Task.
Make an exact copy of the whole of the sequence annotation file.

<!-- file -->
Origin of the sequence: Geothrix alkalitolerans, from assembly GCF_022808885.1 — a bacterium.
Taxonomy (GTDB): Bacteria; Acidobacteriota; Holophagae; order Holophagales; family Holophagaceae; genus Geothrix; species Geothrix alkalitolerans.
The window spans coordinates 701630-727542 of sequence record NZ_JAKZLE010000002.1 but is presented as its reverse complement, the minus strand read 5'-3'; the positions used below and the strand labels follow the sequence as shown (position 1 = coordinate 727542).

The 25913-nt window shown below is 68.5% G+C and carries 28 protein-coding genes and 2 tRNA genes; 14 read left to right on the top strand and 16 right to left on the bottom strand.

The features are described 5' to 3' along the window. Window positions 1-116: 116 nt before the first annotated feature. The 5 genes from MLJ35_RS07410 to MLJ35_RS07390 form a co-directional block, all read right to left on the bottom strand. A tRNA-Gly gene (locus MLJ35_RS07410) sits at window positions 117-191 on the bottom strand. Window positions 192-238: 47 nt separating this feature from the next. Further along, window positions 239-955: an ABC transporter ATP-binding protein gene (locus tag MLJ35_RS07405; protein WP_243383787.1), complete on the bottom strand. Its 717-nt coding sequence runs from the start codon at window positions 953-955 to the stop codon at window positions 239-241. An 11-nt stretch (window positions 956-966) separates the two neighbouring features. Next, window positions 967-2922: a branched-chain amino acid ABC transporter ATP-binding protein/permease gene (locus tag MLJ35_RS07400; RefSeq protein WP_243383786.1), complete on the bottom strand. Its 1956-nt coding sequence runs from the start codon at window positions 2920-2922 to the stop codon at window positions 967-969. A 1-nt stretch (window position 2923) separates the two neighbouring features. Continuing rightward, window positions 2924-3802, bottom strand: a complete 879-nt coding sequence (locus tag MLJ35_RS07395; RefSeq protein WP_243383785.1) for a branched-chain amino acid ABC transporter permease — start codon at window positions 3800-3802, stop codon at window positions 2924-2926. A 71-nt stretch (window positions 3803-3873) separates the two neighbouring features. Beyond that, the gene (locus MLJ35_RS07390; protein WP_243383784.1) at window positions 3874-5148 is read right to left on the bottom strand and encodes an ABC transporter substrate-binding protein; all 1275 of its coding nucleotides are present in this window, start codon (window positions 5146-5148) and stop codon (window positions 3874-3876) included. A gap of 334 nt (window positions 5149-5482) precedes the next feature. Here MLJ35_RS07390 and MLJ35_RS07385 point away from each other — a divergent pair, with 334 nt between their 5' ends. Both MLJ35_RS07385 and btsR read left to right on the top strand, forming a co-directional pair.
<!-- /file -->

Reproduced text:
Origin of the sequence: Geothrix alkalitolerans, from assembly GCF_022808885.1 — a bacterium.
Taxonomy (GTDB): Bacteria; Acidobacteriota; Holophagae; order Holophagales; family Holophagaceae; genus Geothrix; species Geothrix alkalitolerans.
The window spans coordinates 701630-727542 of sequence record NZ_JAKZLE010000002.1 but is presented as its reverse complement, the minus strand read 5'-3'; the positions used below and the strand labels follow the sequence as shown (position 1 = coordinate 727542).

The 25913-nt window shown below is 68.5% G+C and carries 28 protein-coding genes and 2 tRNA genes; 14 read left to right on the top strand and 16 right to left on the bottom strand.

The features are described 5' to 3' along the window. Window positions 1-116: 116 nt before the first annotated feature. The 5 genes from MLJ35_RS07410 to MLJ35_RS07390 form a co-directional block, all read right to left on the bottom strand. A tRNA-Gly gene (locus MLJ35_RS07410) sits at window positions 117-191 on the bottom strand. Window positions 192-238: 47 nt separating this feature from the next. Further along, window positions 239-955: an ABC transporter ATP-binding protein gene (locus tag MLJ35_RS07405; protein WP_243383787.1), complete on the bottom strand. Its 717-nt coding sequence runs from the start codon at window positions 953-955 to the stop codon at window positions 239-241. An 11-nt stretch (window positions 956-966) separates the two neighbouring features. Next, window positions 967-2922: a branched-chain amino acid ABC transporter ATP-binding protein/permease gene (locus tag MLJ35_RS07400; RefSeq protein WP_243383786.1), complete on the bottom strand. Its 1956-nt coding sequence runs from the start codon at window positions 2920-2922 to the stop codon at window positions 967-969. A 1-nt stretch (window position 2923) separates the two neighbouring features. Continuing rightward, window positions 2924-3802, bottom strand: a complete 879-nt coding sequence (locus tag MLJ35_RS07395; RefSeq protein WP_243383785.1) for a branched-chain amino acid ABC transporter permease — start codon at window positions 3800-3802, stop codon at window positions 2924-2926. A 71-nt stretch (window positions 3803-3873) separates the two neighbouring features. Beyond that, the gene (locus MLJ35_RS07390; protein WP_243383784.1) at window positions 3874-5148 is read right to left on the bottom strand and encodes an ABC transporter substrate-binding protein; all 1275 of its coding nucleotides are present in this window, start codon (window positions 5146-5148) and stop codon (window positions 3874-3876) included. A gap of 334 nt (window positions 5149-5482) precedes the next feature. Here MLJ35_RS07390 and MLJ35_RS07385 point away from each other — a divergent pair, with 334 nt between their 5' ends. Both MLJ35_RS07385 and btsR read left to right on the top strand, forming a co-directional pair.